The “hot button” topic with this device revolves around the battery life and size. The battery size of 1230mAh is sub-par for current 2011 smartphone devices, and a larger battery would have increased the battery life of the Desire HD. Through various battery tests and experiments, I was able to last around a day and a half on a full battery charge; based on activities of light web browsing, test messages, phone calls, pictures, and gaming. The main culprit of the diminished battery life is the large screen size; however some minimal setting tweets to backlight, and timeouts produced minimal impacts to battery life. Another reason for the diminished battery performance is the OS, which does not kill/terminate application processes, as with other devices currently on the market (Blackberry OS6, iPhone, etc.). These constantly open applications produce an added drain on the processor and battery. I was able to download an app from the Marketplace (Quick Task Killer or Advanced Task Killer), which was able to rectify this situation, however it should be a standard feature built into the Android OS.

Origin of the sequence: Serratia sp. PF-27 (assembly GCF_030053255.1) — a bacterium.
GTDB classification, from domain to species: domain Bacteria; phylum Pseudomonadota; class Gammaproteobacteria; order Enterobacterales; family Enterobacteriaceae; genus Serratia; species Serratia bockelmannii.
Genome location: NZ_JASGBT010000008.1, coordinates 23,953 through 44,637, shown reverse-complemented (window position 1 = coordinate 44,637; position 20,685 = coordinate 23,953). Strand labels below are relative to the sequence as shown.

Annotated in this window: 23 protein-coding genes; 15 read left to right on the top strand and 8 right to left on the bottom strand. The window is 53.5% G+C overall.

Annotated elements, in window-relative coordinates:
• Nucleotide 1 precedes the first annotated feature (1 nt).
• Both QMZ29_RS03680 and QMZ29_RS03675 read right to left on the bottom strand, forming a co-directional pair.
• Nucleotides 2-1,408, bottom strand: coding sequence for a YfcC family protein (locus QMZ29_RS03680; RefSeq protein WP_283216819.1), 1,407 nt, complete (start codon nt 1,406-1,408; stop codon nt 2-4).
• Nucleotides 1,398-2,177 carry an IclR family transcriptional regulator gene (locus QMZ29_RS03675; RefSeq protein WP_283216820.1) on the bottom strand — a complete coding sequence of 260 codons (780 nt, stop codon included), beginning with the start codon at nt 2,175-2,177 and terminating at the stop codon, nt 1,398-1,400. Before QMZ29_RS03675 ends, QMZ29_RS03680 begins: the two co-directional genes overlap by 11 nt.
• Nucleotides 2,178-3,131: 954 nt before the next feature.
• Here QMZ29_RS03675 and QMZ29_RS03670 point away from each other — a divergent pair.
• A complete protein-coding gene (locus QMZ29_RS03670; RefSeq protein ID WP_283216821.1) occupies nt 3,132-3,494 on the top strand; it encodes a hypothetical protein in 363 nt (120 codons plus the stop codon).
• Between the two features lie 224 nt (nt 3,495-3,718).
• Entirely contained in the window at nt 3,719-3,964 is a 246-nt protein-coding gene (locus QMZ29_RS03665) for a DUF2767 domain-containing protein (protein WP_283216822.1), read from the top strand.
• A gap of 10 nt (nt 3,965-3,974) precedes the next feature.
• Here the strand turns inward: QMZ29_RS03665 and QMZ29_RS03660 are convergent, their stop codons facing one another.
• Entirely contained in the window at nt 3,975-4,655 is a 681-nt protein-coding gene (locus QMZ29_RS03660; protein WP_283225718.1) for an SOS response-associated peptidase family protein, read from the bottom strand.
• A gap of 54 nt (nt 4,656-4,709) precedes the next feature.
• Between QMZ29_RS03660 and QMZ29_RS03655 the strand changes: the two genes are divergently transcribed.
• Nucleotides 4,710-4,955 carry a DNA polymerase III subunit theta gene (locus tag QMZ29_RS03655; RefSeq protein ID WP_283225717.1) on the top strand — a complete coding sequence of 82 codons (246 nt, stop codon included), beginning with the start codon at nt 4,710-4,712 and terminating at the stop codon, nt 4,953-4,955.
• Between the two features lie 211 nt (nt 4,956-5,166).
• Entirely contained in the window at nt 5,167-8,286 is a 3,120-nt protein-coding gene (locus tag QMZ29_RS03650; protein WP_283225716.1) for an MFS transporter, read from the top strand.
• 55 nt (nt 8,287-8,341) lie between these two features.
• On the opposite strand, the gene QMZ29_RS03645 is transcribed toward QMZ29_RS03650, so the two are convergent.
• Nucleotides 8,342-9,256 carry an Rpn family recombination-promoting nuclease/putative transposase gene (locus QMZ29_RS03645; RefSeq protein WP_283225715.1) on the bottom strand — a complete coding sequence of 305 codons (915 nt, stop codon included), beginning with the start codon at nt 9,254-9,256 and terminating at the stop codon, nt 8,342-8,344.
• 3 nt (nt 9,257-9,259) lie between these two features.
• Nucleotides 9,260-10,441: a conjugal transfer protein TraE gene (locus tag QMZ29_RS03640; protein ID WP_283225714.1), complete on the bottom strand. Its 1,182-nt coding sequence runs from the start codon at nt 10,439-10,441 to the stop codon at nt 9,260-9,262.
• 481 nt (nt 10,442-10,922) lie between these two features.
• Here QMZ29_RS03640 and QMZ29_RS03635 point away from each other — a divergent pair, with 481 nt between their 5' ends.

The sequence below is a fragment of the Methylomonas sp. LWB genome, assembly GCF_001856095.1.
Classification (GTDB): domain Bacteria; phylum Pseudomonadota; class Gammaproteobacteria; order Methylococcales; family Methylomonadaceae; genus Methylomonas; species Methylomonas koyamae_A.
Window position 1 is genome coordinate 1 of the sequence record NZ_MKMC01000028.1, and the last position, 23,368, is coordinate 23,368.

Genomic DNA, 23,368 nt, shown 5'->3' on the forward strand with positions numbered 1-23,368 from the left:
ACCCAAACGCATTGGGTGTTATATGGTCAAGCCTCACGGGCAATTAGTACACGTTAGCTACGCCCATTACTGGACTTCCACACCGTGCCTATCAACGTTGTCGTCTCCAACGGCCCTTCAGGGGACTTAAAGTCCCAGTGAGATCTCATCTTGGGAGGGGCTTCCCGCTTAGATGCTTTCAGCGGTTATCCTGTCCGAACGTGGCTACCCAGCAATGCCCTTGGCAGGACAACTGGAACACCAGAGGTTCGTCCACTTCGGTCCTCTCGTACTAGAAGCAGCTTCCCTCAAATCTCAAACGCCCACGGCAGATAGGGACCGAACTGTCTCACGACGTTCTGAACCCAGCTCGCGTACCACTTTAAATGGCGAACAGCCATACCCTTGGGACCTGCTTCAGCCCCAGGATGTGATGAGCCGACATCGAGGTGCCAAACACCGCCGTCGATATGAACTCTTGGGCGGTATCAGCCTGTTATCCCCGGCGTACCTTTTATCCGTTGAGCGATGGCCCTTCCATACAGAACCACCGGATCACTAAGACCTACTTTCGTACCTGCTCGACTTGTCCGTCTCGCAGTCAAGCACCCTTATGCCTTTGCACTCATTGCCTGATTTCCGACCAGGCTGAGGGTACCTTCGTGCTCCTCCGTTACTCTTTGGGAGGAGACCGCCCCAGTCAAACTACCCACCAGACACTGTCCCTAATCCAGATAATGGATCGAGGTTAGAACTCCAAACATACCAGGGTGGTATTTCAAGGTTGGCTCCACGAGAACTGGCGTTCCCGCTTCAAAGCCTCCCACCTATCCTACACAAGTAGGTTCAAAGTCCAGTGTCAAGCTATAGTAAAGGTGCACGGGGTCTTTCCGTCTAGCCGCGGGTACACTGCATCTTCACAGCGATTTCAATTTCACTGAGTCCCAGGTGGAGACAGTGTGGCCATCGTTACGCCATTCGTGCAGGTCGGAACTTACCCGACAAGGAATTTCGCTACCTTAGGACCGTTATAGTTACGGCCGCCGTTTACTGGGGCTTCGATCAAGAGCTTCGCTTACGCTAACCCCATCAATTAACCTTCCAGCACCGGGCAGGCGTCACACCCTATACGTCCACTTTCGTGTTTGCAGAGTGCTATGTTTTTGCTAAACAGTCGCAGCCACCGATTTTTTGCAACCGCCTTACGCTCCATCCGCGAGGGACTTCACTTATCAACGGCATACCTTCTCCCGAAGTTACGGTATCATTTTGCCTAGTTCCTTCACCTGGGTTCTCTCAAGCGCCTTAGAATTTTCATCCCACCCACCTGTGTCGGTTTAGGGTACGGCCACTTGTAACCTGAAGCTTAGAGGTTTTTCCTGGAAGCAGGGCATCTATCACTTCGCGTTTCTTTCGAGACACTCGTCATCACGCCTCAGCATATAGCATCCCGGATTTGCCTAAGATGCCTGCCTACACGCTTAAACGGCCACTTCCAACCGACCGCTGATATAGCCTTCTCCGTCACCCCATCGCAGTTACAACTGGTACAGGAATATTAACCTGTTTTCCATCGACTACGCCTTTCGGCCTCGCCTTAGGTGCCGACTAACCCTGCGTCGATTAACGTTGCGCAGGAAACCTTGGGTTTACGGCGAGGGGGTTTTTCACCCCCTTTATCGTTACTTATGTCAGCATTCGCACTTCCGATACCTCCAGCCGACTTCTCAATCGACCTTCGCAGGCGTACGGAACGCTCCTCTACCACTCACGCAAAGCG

SOFTWARE:
The Desire HD comes preloaded with Android 2.2 Froyo and HTC Sense, which includes additional features and optimization. The home screen interface presents seven separate screens, which can be populated with various shortcuts. These interfaces are organized by default for GPS, Favourites, Connections, Home, Media, Friend Stream, and Bookmarks. The default keyboard is the Android virtual QWERTY keyboard, which can be used in either portrait or landscape modes. This keyboard is very easy to use and provides a means of quick and accurate input on this touchscreen device. The email and messaging applications are well structured and organized with added support and features for Gmail and Talk. The Desire HD also comes preloaded with other useful apps such as Adobe Reader, Blocked Callers, Car Panel (as well as Navigation), Facebook, Flashlight, FM Radio, Friend Stream, Gmail, Latitude, MySpace, Places, Talk, Twitter, Wi-Fi Hotspot, and YouTube.